BRIEF DESCRIPTION OF THE DRAWINGS

FIGS. 1A and 1B, taken together are a block diagram showing a generic configuration of an auto white balance apparatus in accordance with an embodiment of the present invention;

FIG. 2 illustrates an example of an image block split;

FIG. 3 illustrates an example of a high brightness color region;

FIG. 4 illustrates an example of a fluorescent light region;

FIG. 5 illustrates an example of a daylight region;

FIG. 6 illustrates an example of a tungsten light region;

FIG. 7 illustrates an example of a weight function depending on the subject brightness, for the fluorescent light block average value;

FIG. 8 illustrates an example of a weight function depending on the subject brightness, for the tungsten light block average value;

FIG. 9 illustrates an example of a weight function depending on the subject brightness, for the daylight block average value;

FIG. 10 is a diagram for explaining a pixel group; and

FIGS. 11A and 11B, taken together are a block diagram showing a configuration of the apparatus in accordance with another embodiment of the present invention.

DESCRIPTION OF THE PREFERRED EMBODIMENTS

The present invention will now be described with reference to the accompanying drawings which illustrate preferred embodiments thereof in a non-limitative manner.

[Embodiment 1]

FIGS. 1A and 1B, taken together are a block diagram showing a generic configuration of an auto white balance apparatus in accordance with the present invention.

The apparatus of this embodiment serves to generate a white balance control signal from an image signal input from an imaging device not shown and provide a white balance control of the image signal using the white balance control signal. In the case of this embodiment, a color of a light source for irradiating a subject is estimated so that the white balance control signal is generated on the basis of the result of this estimation. The estimation of the color of the light source is carried out on the basis of information on image regions having colors close to high brightness colors in an image and of information on image regions having colors close to colors of various previously assumed light sources. Assumed as the light source in this embodiment are typically a fluorescent light, the sun, a tungsten light (an incandescent light), etc.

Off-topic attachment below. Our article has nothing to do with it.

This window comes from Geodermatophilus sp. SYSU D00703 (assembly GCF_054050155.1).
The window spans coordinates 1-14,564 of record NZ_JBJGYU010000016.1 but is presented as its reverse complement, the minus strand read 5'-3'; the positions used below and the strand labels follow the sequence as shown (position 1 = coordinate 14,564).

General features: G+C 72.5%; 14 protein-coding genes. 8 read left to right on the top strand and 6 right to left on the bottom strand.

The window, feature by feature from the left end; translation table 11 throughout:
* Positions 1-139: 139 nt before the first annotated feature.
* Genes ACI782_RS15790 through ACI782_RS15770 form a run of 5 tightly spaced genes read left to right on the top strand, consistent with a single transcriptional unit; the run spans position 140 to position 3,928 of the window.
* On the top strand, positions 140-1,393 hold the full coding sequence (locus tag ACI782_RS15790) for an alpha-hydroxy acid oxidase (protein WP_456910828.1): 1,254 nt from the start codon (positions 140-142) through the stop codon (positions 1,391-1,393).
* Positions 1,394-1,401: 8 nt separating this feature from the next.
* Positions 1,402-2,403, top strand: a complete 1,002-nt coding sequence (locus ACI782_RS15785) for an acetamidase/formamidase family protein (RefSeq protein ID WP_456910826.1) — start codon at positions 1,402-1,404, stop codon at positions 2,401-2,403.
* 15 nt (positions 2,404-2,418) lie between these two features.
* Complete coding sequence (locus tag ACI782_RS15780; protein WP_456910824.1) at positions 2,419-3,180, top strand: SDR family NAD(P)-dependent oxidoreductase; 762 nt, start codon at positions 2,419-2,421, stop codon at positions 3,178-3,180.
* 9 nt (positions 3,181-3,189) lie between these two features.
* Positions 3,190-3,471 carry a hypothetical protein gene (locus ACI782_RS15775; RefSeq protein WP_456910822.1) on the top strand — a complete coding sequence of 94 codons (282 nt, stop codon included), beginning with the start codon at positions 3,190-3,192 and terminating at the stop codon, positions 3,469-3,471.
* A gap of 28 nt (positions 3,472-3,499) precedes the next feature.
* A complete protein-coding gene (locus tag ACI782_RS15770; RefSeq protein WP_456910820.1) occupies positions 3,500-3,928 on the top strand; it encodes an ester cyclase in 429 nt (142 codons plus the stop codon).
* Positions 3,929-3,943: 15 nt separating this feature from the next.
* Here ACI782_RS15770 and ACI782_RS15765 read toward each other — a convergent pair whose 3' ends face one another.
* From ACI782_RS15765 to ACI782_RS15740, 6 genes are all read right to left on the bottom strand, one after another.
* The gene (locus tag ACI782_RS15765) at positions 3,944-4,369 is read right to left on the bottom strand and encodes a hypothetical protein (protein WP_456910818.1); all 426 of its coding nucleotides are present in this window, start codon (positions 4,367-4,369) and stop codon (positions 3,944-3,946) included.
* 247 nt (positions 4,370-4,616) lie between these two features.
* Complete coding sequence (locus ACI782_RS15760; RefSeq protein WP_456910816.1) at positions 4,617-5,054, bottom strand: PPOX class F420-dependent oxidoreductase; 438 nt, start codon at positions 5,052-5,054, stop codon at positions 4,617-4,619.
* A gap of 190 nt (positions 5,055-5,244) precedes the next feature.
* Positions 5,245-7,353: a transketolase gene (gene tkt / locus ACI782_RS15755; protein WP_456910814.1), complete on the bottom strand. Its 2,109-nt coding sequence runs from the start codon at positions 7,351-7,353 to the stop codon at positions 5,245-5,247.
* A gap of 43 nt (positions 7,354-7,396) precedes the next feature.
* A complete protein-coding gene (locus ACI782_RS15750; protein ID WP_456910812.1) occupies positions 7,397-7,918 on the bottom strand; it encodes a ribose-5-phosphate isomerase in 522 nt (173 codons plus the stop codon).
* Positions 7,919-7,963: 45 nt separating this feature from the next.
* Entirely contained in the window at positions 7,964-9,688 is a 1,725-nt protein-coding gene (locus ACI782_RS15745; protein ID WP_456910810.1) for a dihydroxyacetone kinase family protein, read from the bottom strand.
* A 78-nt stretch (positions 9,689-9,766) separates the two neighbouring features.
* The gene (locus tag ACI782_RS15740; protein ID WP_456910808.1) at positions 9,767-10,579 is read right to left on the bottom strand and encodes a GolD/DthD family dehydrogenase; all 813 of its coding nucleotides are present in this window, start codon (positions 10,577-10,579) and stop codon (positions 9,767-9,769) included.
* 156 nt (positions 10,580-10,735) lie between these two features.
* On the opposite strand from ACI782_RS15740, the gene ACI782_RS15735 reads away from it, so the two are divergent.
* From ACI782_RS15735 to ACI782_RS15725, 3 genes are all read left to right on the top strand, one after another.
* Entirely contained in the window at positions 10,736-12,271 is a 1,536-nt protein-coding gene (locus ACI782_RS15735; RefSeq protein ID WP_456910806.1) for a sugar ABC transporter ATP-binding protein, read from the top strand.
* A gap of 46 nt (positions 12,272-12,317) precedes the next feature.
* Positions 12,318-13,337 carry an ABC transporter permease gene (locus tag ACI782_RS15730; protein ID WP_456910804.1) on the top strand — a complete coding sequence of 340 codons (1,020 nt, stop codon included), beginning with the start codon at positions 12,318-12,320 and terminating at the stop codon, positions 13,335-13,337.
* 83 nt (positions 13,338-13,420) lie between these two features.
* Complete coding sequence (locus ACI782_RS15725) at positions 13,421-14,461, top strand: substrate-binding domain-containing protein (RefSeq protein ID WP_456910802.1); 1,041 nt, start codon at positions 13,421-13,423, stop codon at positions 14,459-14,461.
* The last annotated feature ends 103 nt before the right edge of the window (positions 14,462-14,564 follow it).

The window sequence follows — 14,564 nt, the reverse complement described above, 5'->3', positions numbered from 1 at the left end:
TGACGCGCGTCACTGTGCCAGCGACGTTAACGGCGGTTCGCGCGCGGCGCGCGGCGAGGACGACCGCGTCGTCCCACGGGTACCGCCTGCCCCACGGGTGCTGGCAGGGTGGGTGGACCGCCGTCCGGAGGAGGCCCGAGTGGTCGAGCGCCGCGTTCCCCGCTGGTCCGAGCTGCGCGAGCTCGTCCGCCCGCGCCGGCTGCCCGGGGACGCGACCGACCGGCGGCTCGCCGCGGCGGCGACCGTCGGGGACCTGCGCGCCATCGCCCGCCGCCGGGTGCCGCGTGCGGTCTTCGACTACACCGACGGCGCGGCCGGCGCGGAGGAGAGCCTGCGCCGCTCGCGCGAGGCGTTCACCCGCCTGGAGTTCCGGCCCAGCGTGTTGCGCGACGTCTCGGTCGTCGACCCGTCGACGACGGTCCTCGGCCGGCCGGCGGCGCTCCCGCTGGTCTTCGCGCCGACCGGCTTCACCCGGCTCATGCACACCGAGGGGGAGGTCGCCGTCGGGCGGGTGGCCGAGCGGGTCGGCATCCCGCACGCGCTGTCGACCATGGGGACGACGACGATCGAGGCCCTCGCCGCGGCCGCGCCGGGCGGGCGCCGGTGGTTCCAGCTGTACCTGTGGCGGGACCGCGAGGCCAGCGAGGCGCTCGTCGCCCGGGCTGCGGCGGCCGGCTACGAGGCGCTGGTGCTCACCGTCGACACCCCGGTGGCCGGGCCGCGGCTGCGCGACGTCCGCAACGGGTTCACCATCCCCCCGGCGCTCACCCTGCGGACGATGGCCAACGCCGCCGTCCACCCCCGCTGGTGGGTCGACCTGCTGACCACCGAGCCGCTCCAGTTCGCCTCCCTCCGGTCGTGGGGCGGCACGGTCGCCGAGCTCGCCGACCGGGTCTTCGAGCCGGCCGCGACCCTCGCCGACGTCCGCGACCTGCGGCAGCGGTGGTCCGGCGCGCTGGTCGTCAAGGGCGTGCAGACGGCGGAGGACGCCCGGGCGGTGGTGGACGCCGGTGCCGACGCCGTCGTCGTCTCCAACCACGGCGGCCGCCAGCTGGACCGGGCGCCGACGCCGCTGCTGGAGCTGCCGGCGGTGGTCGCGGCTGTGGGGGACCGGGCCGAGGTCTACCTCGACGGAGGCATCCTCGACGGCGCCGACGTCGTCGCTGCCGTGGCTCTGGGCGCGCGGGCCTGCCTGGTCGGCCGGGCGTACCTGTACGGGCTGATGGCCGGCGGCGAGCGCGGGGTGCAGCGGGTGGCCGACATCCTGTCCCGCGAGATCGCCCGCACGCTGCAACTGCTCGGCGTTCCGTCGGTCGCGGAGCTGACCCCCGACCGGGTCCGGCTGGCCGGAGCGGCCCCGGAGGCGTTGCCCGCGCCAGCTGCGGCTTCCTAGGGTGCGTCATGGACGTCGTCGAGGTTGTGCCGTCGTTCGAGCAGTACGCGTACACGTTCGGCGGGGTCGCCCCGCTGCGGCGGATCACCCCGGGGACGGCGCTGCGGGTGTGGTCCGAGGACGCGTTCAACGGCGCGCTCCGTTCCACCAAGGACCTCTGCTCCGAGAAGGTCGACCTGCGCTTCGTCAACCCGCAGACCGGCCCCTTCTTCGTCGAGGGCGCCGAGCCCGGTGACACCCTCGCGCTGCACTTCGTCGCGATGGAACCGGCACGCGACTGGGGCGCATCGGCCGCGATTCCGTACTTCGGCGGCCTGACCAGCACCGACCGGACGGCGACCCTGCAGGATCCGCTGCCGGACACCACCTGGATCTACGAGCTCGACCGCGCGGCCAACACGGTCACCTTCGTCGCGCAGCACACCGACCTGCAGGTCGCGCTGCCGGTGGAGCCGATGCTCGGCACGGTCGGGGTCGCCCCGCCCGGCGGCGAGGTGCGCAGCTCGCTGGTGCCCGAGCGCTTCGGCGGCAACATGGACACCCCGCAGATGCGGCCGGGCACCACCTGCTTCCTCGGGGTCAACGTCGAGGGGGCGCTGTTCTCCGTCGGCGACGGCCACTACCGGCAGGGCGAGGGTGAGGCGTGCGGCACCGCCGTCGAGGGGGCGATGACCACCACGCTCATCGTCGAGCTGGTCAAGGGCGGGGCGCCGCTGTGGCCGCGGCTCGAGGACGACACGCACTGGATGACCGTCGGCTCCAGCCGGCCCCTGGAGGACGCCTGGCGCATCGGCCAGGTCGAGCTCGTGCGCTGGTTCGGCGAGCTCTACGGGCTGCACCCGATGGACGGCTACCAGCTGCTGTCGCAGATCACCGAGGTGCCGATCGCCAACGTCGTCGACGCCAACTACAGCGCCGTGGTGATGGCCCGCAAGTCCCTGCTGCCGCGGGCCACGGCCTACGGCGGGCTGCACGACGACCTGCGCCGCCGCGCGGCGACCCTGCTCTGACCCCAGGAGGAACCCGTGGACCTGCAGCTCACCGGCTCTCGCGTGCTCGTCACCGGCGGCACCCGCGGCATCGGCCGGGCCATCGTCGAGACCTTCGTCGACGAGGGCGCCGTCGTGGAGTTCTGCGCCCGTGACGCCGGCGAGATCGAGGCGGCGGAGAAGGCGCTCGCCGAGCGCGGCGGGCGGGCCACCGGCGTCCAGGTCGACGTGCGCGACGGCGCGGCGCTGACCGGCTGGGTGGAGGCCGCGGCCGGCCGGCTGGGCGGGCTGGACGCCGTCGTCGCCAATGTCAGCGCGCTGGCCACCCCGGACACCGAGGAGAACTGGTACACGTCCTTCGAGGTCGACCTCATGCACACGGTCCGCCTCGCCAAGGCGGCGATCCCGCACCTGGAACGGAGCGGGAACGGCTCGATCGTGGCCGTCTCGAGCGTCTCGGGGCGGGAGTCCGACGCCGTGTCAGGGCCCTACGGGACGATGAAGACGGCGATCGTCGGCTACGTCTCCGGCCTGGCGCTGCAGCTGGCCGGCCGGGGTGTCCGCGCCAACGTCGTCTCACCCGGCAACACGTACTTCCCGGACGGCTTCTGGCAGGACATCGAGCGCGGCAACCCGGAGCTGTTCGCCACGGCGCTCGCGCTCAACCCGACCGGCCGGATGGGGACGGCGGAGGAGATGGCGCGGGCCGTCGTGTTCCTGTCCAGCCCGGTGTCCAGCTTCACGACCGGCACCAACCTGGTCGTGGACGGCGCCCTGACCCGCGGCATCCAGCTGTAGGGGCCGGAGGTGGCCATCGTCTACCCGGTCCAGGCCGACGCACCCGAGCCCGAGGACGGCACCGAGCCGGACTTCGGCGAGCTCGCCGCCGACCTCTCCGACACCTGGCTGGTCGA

Description is hereinafter made of constituent units of this apparatus.

<Block Representative Value Calculation Unit>

An image signal from the imaging device is input to a block representative value calculation unit 10. The block representative value calculation unit 10 splits the input image into predetermined blocks. FIG. 2 shows an example of a manner of block splitting of a screen. In this example, a single frame image 500 is equally split into a plurality of blocks 510 each consisting of n×m pixels. Then the block value calculation unit figures out a representative value of each block on a block-to-block basis. A manner of this calculation is as follows.

First, an average value (R, G, B) is found of R, G, B values of all pixels constituting each block. The average value is then subjected to the following linear transform to obtain a representative value (Tl, Tg, Ti). ( T1 Tg Ti ) = ( 1 / 4 1 / 2 1 / 4 - 1 / 4 1 / 2 - 1 / 4 - 1 / 2 0 1 / 2 ) ( R G B ) [ Expression 1 ]

where Tl denotes a block brightness, and Tg and Ti denote a block color difference. It is to be noted that the matrix of the linear transform used herein is a mere example and that other matrices may naturally be used.